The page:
Cooks love the idea of encasing any number of fillings in a wide assortment of edible wrappers. Plump pot stickers, spicy samosas, and tender bāo (stuffed buns) are staples of dim sum restaurants, street-side stands and homes throughout the world. Whether they are soft as ravioli or as crisp as fried pot-stickers, dough wrappers seal in fillings, add textural contrast and keep juices and aroma intact.
People have been perfecting the art of the dumpling all over the globe for centuries. No one does it better than in China, where they have been made since ancient times. Chinese dumplings may be round or crescent-shaped, steamed, boiled or pan-fried. The filling may be sweet or savory; vegetarian or filled with meat.
In northern China, it is customary for families to spend New Year's Eve preparing batches of Jiaozi (crescent shaped dumplings with pleated edges filled with meat, shrimp or vegetables) to be enjoyed after midnight.
To save time, you can buy round gyoza wrappers from an Asian grocery store or won ton wrappers (trim corners to make them round) from the supermarket. You can make dumplings that are filled with everything from traditional pork and cabbage to kimchi, shrimp and diced mushrooms.
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Dumplings are a lot easier to make at home than you might think. You can buy a handy dumpling press to seal the edges (available on-line for around $5). If you don’t have a dumpling press just pleat the edges with your fingers.
Homemade dumplings will taste better than anything you buy in the store. Make a double batch and freeze half after they have been formed, so they will be ready to cook when the dumpling urge hits.
Pot Sticker Dumplings With Ginger-Soy Dipping Sauce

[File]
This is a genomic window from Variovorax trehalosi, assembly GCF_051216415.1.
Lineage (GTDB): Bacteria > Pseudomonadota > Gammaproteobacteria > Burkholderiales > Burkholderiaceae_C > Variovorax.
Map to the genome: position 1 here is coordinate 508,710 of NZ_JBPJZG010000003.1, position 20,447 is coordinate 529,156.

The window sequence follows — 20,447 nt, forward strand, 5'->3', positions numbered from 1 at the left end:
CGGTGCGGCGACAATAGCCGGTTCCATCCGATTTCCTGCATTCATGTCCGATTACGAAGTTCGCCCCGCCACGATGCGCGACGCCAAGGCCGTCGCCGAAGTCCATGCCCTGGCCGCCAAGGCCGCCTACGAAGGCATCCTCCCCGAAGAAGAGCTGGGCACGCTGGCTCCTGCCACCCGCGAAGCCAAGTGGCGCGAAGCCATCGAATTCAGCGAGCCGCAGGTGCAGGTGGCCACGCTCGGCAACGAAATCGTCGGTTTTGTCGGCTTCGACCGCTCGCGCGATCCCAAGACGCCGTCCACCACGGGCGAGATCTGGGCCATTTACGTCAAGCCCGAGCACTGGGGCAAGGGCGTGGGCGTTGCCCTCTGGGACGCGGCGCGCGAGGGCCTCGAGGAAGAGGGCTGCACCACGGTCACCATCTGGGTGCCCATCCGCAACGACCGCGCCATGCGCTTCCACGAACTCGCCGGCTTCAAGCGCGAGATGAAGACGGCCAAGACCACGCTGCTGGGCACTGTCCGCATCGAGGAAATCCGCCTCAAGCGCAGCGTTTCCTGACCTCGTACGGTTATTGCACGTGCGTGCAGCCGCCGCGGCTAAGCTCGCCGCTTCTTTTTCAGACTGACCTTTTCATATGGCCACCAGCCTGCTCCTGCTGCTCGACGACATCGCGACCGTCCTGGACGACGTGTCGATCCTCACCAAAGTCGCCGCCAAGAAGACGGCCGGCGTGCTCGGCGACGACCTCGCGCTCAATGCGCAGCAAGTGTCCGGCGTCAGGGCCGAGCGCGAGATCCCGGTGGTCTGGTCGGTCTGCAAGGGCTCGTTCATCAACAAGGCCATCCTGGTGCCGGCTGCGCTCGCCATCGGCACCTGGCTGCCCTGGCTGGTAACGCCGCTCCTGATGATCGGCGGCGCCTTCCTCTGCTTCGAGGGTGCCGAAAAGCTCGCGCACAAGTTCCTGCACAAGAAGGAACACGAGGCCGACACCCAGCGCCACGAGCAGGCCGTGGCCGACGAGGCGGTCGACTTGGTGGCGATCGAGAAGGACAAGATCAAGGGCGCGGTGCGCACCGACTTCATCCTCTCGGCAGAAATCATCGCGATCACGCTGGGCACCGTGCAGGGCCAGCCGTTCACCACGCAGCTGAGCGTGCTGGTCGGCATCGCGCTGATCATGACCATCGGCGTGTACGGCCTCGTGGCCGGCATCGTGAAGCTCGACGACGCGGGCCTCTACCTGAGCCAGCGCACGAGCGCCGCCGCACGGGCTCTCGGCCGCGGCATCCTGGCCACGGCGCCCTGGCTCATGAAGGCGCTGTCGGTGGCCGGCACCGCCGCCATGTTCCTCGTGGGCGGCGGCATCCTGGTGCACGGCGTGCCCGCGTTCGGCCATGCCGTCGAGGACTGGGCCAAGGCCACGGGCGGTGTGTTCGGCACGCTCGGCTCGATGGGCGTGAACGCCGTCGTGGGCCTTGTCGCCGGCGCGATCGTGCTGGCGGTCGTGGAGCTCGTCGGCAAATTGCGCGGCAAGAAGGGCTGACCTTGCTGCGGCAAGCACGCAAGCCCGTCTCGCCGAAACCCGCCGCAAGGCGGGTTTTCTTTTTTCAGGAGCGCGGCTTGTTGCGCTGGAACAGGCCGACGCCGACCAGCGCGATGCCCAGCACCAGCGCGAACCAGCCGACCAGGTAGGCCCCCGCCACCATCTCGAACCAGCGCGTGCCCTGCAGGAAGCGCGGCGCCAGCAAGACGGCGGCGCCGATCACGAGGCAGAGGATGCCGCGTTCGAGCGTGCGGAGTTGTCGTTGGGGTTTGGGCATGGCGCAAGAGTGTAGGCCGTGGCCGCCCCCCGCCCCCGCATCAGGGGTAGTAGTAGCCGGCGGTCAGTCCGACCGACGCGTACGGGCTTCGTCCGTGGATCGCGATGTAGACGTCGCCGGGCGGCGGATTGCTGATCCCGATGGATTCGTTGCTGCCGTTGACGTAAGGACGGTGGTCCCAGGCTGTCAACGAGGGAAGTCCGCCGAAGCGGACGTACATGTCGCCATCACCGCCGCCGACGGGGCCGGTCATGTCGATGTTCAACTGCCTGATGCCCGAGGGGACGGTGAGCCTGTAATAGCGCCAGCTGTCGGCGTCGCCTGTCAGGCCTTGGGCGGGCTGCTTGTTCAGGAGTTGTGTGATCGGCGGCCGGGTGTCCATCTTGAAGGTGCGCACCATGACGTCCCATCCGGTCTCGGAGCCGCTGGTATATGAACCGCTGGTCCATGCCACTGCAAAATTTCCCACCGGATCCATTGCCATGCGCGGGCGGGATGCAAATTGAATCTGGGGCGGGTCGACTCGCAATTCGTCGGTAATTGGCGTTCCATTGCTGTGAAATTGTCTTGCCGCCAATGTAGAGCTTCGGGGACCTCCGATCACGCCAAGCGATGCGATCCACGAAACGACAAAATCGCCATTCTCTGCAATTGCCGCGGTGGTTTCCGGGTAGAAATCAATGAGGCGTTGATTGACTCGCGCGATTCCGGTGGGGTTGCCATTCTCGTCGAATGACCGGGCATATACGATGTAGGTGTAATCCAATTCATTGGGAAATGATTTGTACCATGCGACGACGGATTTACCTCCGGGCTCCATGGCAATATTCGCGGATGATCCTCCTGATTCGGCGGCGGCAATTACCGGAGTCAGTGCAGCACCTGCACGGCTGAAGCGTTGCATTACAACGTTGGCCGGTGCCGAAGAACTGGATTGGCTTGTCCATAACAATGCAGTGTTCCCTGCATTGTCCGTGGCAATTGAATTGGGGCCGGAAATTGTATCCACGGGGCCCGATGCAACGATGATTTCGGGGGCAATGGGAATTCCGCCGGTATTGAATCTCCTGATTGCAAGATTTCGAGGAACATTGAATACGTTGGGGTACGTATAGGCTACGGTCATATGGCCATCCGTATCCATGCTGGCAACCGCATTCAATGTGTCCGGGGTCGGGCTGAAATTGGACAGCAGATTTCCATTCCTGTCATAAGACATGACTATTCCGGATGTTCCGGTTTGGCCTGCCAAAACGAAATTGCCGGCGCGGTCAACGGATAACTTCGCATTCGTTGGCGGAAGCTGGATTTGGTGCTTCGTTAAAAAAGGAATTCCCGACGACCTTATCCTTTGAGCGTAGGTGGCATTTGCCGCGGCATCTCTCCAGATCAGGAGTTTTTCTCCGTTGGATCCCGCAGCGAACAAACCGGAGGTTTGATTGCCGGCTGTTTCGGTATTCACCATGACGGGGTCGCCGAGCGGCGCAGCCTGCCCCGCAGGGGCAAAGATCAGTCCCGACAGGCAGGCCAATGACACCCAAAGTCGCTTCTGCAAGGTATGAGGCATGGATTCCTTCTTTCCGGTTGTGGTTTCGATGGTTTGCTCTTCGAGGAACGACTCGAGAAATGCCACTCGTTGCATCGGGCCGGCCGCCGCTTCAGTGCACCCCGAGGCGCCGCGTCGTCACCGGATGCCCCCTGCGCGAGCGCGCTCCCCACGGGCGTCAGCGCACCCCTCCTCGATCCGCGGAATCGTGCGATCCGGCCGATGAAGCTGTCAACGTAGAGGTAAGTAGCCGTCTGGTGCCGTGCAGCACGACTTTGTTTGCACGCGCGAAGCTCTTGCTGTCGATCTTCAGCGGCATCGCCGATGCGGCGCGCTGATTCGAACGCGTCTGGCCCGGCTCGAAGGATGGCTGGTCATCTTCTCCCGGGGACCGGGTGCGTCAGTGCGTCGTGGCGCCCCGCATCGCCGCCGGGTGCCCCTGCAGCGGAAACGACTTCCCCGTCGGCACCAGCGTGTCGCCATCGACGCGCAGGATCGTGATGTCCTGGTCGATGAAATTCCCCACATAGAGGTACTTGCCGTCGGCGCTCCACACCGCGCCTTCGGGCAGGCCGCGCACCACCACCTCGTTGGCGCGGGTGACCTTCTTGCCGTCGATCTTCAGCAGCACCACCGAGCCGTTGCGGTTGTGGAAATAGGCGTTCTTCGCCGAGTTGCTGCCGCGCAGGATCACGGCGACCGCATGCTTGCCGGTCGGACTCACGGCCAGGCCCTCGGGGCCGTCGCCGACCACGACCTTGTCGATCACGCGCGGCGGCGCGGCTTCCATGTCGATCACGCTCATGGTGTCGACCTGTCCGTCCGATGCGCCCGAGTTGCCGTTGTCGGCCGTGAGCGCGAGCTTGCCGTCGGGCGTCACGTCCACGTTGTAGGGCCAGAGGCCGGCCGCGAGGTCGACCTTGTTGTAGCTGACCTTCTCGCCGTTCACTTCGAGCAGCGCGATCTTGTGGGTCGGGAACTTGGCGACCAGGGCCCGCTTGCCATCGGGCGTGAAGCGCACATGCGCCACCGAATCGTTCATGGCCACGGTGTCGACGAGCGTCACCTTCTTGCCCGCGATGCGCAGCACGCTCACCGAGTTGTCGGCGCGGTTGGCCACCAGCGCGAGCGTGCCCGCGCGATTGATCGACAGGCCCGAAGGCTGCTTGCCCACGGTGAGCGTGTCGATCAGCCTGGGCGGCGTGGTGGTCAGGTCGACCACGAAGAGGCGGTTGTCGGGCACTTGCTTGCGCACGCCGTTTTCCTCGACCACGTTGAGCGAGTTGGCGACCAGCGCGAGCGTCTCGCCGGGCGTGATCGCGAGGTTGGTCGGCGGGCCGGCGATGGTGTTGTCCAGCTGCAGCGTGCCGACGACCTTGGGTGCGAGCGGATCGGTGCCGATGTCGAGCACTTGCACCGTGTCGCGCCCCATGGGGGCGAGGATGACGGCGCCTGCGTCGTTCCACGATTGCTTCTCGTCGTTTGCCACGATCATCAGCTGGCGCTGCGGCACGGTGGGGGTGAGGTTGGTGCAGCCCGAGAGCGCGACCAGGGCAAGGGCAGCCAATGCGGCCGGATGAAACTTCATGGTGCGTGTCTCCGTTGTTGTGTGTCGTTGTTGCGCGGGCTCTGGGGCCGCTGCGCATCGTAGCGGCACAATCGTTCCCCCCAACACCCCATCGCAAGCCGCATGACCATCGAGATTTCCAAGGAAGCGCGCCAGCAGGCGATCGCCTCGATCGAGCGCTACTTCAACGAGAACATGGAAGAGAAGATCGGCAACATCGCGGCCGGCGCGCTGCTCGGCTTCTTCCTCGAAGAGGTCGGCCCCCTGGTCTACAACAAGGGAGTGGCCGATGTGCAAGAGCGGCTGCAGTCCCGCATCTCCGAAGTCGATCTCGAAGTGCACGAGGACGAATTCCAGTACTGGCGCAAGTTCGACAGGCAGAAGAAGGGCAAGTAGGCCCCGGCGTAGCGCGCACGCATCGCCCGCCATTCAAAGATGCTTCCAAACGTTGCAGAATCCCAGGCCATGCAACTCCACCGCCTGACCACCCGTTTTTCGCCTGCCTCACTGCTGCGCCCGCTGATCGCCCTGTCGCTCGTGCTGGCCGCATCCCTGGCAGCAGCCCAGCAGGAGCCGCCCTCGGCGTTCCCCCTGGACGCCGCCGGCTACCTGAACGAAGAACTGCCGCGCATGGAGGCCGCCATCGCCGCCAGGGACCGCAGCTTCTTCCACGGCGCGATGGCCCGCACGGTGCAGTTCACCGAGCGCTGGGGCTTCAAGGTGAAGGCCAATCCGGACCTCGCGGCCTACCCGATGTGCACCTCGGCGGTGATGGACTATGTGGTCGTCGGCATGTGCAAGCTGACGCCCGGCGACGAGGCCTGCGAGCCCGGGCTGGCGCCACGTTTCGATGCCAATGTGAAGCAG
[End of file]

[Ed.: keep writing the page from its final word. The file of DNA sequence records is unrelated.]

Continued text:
Adapted from Quick and Easy Chinese by Nancie McDermott, Chronicle Books ($19.95).
A chilled bottle of Carpene Malvolti 1868 Extra Dry Conegliano Valdobbiadene Prosecco Superiore DOCG ($18.99) pairs deliciously with these crisp and chewy New Year’s treats.
Yield: About 36 pot stickers
1 pound ground pork or ground beef
1/4 cup thinly sliced green onion
1 tablespoon soy sauce
1 tablespoon Asian sesame oil
2 teaspoons finely chopped fresh ginger
1 teaspoon salt
1/2 teaspoon sugar
1/4 cup frozen chopped spinach, thawed
36 won ton wrappers or round gyoza wrappers (10-oz to 12-oz packages have about 50 wrappers each)
2 tablespoons vegetable oil
1/2 cup water
To make Ginger-Soy Dipping Sauce:
In a large bowl, combine the pork, green onion, soy sauce, sesame oil, ginger, salt, and sugar. Squeeze the spinach with your hands or press it into a strainer, extracting most of the water. Add the spinach to the bowl and use a large spoon or your hands to mix everything together until all the seasonings are incorporated and the spinach and green onion are evenly mixed in.
To make dumplings:
To fold the dumplings, set up a work space with a dry cutting board, a small bowl of water for sealing the dumplings, the stack of won ton wrappers, and the pork mixture.
To shape a potsticker dumpling, place a wrapper on the cutting board. Scoop up a generous tablespoon of pork filling and place it in the center of the wrapper. Dip your index finger into the bowl of water, then lightly moisten the outside edge of the wrapper. Fold it in half, enclosing the filling and pinching the top edges to make a tight seal. Try to squeeze out any air bubbles that may form. Create 3 small pleats on one side of the seal, folding toward the center and pressing to seal it well. Form 3 small pleats on the other side and press the entire sealed edge. Press the sealed edge down lightly to plump up the dumpling and make it stand up straight.
Continue folding dumplings in this way, one at a time, or setting up 3 or 4 wrappers at a time for an assembly line. Place the folded dumplings in rows on a dry platter so that they don’t touch each other.
To cook the potstickers, heat a 10-inch nonstick skillet over medium-high heat and then add the vegetable oil and swirl to coat the pan. Carefully place about 12 potstickers in the pan, tucking them to form a circle in one direction; squeeze a few into the center if you can. (Packing them tightly is fine.) Place a serving platter by the stove to hold the cooked dumplings.
Let them cook undisturbed for 1 to 2 minutes, until the bottoms of the dumplings are a pale golden brown. Holding the skillet’s lid in one hand, add ½ cup water around the sides of the pan and then cover quickly. Let potstickers cook for 8 minutes, and then uncover the pan.
Continue cooking 1 to 2 minutes more, shaking the pan gently and using a spatula to discourage the pot stickers from sticking too much. When the water has evaporated and the dumplings are a handsome crispy brown, turn them out bottom side up onto a serving platter. Serve hot or warm, accompanied by Ginger-Soy Dipping Sauce.